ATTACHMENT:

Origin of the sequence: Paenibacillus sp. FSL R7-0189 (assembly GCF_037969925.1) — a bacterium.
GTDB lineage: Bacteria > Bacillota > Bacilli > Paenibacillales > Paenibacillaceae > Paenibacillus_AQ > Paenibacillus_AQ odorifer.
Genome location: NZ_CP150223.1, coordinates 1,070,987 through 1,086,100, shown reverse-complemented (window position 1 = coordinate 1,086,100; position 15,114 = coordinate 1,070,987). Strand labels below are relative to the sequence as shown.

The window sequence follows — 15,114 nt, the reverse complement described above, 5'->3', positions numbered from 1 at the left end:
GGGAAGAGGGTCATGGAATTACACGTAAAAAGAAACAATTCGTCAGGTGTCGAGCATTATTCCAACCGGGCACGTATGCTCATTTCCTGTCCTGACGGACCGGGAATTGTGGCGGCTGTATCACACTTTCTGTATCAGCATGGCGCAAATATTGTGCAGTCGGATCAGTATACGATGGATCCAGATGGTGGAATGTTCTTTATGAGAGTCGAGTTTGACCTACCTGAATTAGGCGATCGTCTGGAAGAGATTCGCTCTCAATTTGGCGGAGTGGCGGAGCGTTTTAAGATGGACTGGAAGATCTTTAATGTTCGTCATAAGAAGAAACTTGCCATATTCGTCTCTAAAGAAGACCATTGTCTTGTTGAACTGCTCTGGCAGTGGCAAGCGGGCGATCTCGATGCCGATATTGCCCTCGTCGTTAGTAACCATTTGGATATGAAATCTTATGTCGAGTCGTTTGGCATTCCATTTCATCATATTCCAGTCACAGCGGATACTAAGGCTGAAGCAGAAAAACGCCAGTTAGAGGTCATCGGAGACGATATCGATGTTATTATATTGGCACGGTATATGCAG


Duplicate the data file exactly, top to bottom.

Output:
Origin of the sequence: Paenibacillus sp. FSL R7-0189 (assembly GCF_037969925.1) — a bacterium.
GTDB lineage: Bacteria > Bacillota > Bacilli > Paenibacillales > Paenibacillaceae > Paenibacillus_AQ > Paenibacillus_AQ odorifer.
Genome location: NZ_CP150223.1, coordinates 1,070,987 through 1,086,100, shown reverse-complemented (window position 1 = coordinate 1,086,100; position 15,114 = coordinate 1,070,987). Strand labels below are relative to the sequence as shown.

The window sequence follows — 15,114 nt, the reverse complement described above, 5'->3', positions numbered from 1 at the left end:
GGGAAGAGGGTCATGGAATTACACGTAAAAAGAAACAATTCGTCAGGTGTCGAGCATTATTCCAACCGGGCACGTATGCTCATTTCCTGTCCTGACGGACCGGGAATTGTGGCGGCTGTATCACACTTTCTGTATCAGCATGGCGCAAATATTGTGCAGTCGGATCAGTATACGATGGATCCAGATGGTGGAATGTTCTTTATGAGAGTCGAGTTTGACCTACCTGAATTAGGCGATCGTCTGGAAGAGATTCGCTCTCAATTTGGCGGAGTGGCGGAGCGTTTTAAGATGGACTGGAAGATCTTTAATGTTCGTCATAAGAAGAAACTTGCCATATTCGTCTCTAAAGAAGACCATTGTCTTGTTGAACTGCTCTGGCAGTGGCAAGCGGGCGATCTCGATGCCGATATTGCCCTCGTCGTTAGTAACCATTTGGATATGAAATCTTATGTCGAGTCGTTTGGCATTCCATTTCATCATATTCCAGTCACAGCGGATACTAAGGCTGAAGCAGAAAAACGCCAGTTAGAGGTCATCGGAGACGATATCGATGTTATTATATTGGCACGGTATATGCAG